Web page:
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Top-Down Network Design, Ch. 7: Selecting Switching and Routing Protocols

Top-Down Network Design Chapter Seven Selecting Switching and Routing Protocols Copyright 2010 Cisco Press &
Top-Down Network Design
Chapter Seven
Selecting Switching and Routing Protocols
Copyright 2010 Cisco Press & Priscilla Oppenheimer
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Switching 2
Switching
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Top-Down Network Design, Ch. 7: Selecting Switching and Routing Protocols

Objectives MAC address table Describe the features of redundant switch and bridge topologies Explain the
Objectives
MAC address table
Describe the features of redundant switch and bridge
topologies
Explain the problems associated with broadcast storms,
multiple frame transmissions, and MAC address table
instability
Describe loop avoidance and explain how it can solve
redundant switch topology issues
Describe the purpose and operation of the STP
Explain how to implement STP to solve the problems
associated with redundant switched or bridged topologies
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Transparent Bridging (Switching) Tasks Forward frames transparently Learn which port to use for each MAC
Transparent Bridging (Switching) Tasks
Forward frames transparently
Learn which port to use for each MAC
address
Flood frames when the destination unicast
address hasn’t been learned yet
Filter frames from going out ports that don’t
include the destination address
Flood broadcasts and multicasts
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Top-Down Network Design, Ch. 7: Selecting Switching and Routing Protocols

Ethernet Switches and Bridges ◦ Address learning ◦ Forward/filter decision ◦ Loop avoidance 5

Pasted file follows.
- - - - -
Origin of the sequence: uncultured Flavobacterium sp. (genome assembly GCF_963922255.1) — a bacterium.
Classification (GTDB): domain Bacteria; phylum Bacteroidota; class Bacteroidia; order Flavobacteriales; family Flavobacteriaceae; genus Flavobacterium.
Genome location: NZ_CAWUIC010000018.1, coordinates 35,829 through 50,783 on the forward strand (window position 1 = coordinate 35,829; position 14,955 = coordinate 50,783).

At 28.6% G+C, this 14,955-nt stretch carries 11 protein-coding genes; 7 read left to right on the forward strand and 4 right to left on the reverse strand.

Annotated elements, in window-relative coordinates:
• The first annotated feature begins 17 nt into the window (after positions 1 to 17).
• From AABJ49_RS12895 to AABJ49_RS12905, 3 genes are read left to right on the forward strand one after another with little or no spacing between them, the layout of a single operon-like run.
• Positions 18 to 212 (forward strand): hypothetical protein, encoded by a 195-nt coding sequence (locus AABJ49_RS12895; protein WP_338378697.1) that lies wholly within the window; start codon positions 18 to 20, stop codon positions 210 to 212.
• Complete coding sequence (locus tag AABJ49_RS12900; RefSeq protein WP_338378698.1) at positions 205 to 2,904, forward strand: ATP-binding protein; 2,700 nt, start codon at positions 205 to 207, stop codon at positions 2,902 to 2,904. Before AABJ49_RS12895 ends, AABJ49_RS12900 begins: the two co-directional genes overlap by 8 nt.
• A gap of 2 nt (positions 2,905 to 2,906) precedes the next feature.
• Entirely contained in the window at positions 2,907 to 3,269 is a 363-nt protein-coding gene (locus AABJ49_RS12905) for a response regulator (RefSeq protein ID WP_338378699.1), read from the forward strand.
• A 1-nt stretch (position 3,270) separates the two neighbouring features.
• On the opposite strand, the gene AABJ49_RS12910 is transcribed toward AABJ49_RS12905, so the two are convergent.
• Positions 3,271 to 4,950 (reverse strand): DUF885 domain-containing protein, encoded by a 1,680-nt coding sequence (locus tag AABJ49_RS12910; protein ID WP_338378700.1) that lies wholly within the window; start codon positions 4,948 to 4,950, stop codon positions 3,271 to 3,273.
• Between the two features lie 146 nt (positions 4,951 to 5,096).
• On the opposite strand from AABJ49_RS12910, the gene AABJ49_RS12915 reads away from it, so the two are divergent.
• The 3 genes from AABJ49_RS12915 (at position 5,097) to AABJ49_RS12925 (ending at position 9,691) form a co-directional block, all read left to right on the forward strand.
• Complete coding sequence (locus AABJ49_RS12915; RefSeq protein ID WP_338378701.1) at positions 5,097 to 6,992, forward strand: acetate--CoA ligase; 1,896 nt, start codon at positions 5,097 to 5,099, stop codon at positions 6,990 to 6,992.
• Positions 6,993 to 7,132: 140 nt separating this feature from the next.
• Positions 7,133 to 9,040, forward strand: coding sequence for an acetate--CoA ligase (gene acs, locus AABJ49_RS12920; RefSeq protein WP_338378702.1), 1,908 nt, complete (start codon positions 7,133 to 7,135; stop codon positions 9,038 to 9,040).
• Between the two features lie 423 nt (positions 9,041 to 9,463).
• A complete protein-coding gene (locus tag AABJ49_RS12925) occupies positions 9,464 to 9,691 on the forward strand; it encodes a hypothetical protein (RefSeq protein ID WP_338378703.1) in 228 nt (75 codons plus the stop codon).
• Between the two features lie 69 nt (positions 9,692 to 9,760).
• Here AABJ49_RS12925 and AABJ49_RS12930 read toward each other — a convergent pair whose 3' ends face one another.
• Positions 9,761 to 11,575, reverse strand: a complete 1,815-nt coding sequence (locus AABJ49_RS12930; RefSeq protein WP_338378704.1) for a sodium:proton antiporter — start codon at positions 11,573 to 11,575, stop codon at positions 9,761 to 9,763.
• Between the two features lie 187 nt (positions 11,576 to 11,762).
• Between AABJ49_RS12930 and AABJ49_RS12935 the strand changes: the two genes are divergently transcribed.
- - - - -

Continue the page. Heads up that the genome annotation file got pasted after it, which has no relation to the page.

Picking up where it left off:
Ethernet Switches and Bridges
◦ Address learning
◦ Forward/filter decision
◦ Loop avoidance
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Transmitting Frames Cut-Through Switch checks destination address and immediately begins forwarding frame. Store and
Transmitting Frames
Cut-Through
Switch checks destination address
and immediately begins forwarding
frame.
Store and Forward
Complete frame is received
and checked before
forwarding.
Fragment-Free
Switch checks the first 64 bytes, then
immediately begins forwarding frame.
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Top-Down Network Design, Ch. 7: Selecting Switching and Routing Protocols

MAC Address Table Initial MAC address table is empty. 7
MAC Address Table
Initial MAC address table is empty.
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Learning Addresses • Station A sends a frame to station C. • Switch caches the
Learning Addresses
• Station A sends a frame to station C.
• Switch caches the MAC address of station A to port E0 by
learning the source address of data frames.
• The frame from station A to station C is flooded out to all
ports except port E0 (unknown unicasts are flooded).